What is it like to be a cop, and black?
When a white state trooper pulled over a black off-duty Madison police officer, Corey Saffold, what did the trooper assume about the man with dreadlocks and a gun – officer Saffold’s service pistol – on the passenger seat? What did the trooper do next?
Saffold shares this and other experiences, both in and out of uniform, as part of his ShopTalk, The Paradox of Being a Black Police Officer Today. Saffold opens his events with video of several police shootings of unarmed black men. He then talks his audience through what he sees in the videos, and his understanding of why these shootings took place. The unjust violence and bias in the videos beg us to ask the question suggested in Saffold’s talk’s title — why, as a black man, Saffold chooses to do the work of policing today.
Saffold’s ShopTalk combines personal history with insights into police training and the work he does in a Madison high school, and out in the community. He quickly opens a space for discussion in which audience members feel comfortable sharing stories of police encounters of their own. Many have questions about how police do their jobs, about what they have seen on social media, and what citizens can do to make communities safe for everyone. Saffold responds candidly with knowledge gained during his six years on the Madison police force, and makes sure that everyone is respectfully heard.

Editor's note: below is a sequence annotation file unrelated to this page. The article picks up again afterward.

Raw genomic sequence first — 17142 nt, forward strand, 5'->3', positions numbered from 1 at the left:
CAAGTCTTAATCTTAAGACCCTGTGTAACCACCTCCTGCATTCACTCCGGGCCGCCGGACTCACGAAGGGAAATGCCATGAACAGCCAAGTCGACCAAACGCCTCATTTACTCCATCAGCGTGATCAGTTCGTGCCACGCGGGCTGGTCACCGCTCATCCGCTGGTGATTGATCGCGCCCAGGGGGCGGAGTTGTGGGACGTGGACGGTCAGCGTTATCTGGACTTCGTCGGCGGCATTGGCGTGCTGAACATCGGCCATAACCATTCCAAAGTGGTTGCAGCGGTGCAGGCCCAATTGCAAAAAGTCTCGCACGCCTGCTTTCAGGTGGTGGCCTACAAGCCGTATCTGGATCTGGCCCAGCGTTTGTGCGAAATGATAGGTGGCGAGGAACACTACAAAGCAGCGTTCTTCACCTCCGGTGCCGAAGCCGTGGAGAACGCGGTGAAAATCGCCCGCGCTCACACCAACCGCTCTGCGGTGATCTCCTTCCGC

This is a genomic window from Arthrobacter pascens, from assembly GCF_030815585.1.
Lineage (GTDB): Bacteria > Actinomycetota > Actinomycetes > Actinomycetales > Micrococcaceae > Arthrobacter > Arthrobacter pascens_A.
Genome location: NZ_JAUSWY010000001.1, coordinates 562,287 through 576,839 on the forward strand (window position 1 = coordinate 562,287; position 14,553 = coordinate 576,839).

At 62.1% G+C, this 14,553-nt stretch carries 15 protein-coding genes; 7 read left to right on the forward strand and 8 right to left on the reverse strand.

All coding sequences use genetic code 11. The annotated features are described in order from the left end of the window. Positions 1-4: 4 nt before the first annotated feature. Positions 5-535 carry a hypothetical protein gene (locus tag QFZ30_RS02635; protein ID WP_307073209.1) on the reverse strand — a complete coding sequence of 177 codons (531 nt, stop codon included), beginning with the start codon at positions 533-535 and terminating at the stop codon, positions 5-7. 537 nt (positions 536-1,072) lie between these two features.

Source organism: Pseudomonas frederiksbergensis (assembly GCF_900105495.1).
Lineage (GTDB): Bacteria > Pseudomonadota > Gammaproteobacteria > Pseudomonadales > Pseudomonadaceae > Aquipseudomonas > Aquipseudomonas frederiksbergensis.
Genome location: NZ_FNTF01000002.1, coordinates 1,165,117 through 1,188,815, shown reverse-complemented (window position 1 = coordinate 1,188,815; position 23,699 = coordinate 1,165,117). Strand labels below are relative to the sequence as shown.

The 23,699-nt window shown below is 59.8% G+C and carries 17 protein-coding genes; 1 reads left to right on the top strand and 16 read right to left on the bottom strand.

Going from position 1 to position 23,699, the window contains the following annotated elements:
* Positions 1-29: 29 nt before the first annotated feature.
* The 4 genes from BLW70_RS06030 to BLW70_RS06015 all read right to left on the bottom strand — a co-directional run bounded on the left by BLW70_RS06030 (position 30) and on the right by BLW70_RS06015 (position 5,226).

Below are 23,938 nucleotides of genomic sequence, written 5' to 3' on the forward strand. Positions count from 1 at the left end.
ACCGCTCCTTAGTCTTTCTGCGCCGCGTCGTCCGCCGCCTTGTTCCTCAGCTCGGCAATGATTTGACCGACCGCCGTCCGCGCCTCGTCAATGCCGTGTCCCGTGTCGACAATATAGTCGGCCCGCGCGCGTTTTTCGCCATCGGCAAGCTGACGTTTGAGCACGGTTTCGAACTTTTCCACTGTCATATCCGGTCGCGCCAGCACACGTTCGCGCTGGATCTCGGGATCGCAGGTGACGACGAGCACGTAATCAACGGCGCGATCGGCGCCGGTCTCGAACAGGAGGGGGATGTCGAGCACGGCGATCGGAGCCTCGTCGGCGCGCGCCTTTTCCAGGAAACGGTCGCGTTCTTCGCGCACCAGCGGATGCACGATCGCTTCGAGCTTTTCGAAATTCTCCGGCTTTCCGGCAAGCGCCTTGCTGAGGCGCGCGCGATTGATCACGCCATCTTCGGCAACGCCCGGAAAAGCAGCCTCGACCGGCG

After an event in Madison, an audience member contacted Saffold to share:
We are adoptive parents of black children and work to balance all the current media coverage and advice everyone has for us… Fear was primarily leading my thoughts towards police. This was before I had the privilege to hear you speak… I made the mistake of getting caught up with the social media hype surrounding the arrest at East Towne [in Madison]. I re-posted the video with an angry and emotional reaction. I was called out by a former State Patrol Officer. I learned my lesson!!! Again, I appreciate your perspective and have changed my use and consumption of social media. It is not the forum to really connect with people or to change minds or social systems!
Corey Saffold’s ShopTalk has been hosted by communities large and small around Wisconsin. In fact, he has been invited to speak more times than any of our other ShopTalk presenters. We don’t have to tell you that racial divisions and inequity are serious issues in Wisconsin. Our current issue of On, a quarterly humanities publication, is dedicated to the topic of race (this article was first published in On: Race).
The Wisconsin Humanities Council was created over 40 years ago to help people use the humanities to knowledgeably engage current public policy issues. Today, we renew this commitment as we seek new ways to welcome every Wisconsinite’s participation in crucial civic discourse. If you have a project, or an idea, we encourage you to check out our current Request for Proposals: Using the Humanities to Focus on Race and Ethnicity in Wisconsin.
There are more than 40 different explorations of work, making a living and making a life in our ShopTalk catalog. Consider bringing a member of our ShopTalk to your community!
|How we will work: Stories from Wisconsin explores the future as we imagine it and create it.||In the Breakroom with Jessie Garcia, an interview about work with the noted sportscaster and ShopTalk presenter.||Women are making history (and they always have been), the story of Vel Phillips and Milwaukee youth.|